Castles in the sandGlass and castles are the only things...

TRAVEL LOG

July 31, 1994|By Howard Henry Chen

Castles in the sand

Glass and castles are the only things made from sand anymore. The Don CeSar Beach Resort in St. Petersburg, Fla., is sponsoring a fantastic one-day display of magical and ambitious sand sculptures, ranging from beasts of today, like alligators and dolphins, to beasts of yore, like dragons and sphinxes, to replicas of famous buildings and people.

Artists will break out shovels and pails for the Dolphins to Dragons Sand Castle Creations event, Aug. 27, and guests at the resort can take in live reggae, beach volleyball games and fresh seafood right on the beach, while watching the sculptors inject life into the sand.

The Don CeSar resort, jutted up against the waters of the Gulf of Mexico since 1928, is offering rates for families for the event and through September 30. Call (800) 637-7200 for more information. Welcome to the world of lassi, pappadam, saag and tandoori ovens. Complex and subtle, Indian cuisine is the topic featured on a tour of the Indian subcontinent this fall by Cox & Kings.

The company is offering a 21-day "Splendors of India" tour leaving Oct. 14. Julie Sahni, a writer and authority on Indian cuisine, will lecture on the culture, history and cuisine of northern and southern India. The tour, which includes all meals, will visit Bombay, Madras and New Delhi. Visitors will see coconut, banana and pepper plantations on the way to the spice capital of Cochin.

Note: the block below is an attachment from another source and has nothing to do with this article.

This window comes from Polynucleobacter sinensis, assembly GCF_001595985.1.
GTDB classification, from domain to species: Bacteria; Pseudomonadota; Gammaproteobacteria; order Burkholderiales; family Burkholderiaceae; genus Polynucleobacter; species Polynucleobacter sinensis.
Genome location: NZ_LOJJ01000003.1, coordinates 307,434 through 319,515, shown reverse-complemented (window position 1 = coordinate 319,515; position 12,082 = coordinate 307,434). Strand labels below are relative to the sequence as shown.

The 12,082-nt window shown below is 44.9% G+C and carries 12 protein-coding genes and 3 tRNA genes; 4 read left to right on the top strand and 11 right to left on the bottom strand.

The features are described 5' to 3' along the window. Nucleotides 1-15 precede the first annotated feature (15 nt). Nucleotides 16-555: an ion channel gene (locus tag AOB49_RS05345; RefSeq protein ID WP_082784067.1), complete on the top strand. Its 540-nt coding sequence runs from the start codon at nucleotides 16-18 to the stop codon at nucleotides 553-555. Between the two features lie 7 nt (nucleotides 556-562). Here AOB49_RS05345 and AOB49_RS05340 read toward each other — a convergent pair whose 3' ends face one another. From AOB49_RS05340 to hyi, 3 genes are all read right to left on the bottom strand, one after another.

The price is $4,750 per person, double occupancy, and includes accommodations, domestic flights and sightseeing; air fare to India is additional. For more information, call (212) 935-3935 or (800) 999-1758.

Park directory

Planning a trip to any park in the United States was just made easier by the publication of "Parks Directory of the United States," by Darren L. Smith, a heady, nuts-and-bolts roster of not only the nation's national and state parks, but wildlife havens and historic trails as well. At 831 pages, it's designed to be used at home, not to be schlepped around the trailside. It also comes with a heady price tag ($145), but hey, this book retraces all 1,170 miles of the Nez Perce Indian retreat route of 1877. Hardcore stuff. Call (800) 234-1340 to order a copy.

The hills are alive . . .

For all the changes of language, currency, temperament and ethnicity among the peoples of Germany, Italy, Switzerland, Slovenia, France and Austria, the one unifying factor remains the Alps, the behemoth mountain range which stretches across these countries. But the Alps aren't just for skiing. Try them in the summer, when the mountains in the lower elevations shed their fields of ice and place large patches of soft mountain greenery in their stead. It's a hiker's paradise, with established -- and not so established -- trails, well-marked, and, depending on the month, well-used. You can walk from town to town, trek the peaks, ride up the mountainsides in chairlifts and funiculars ("Now why would I want to ride a funicular," Cary Grant once said in a movie, "I can't even spell it."), and roll back down. Just remember to bring a lot of film and a picnic basket, and to tread gently. For more information about a summer vacation in the Alps, talk to a travel agent.

Baltimore Sun Articles
|
|
|
Please note the green-lined linked article text has been applied commercially without any involvement from our newsroom editors, reporters or any other editorial staff.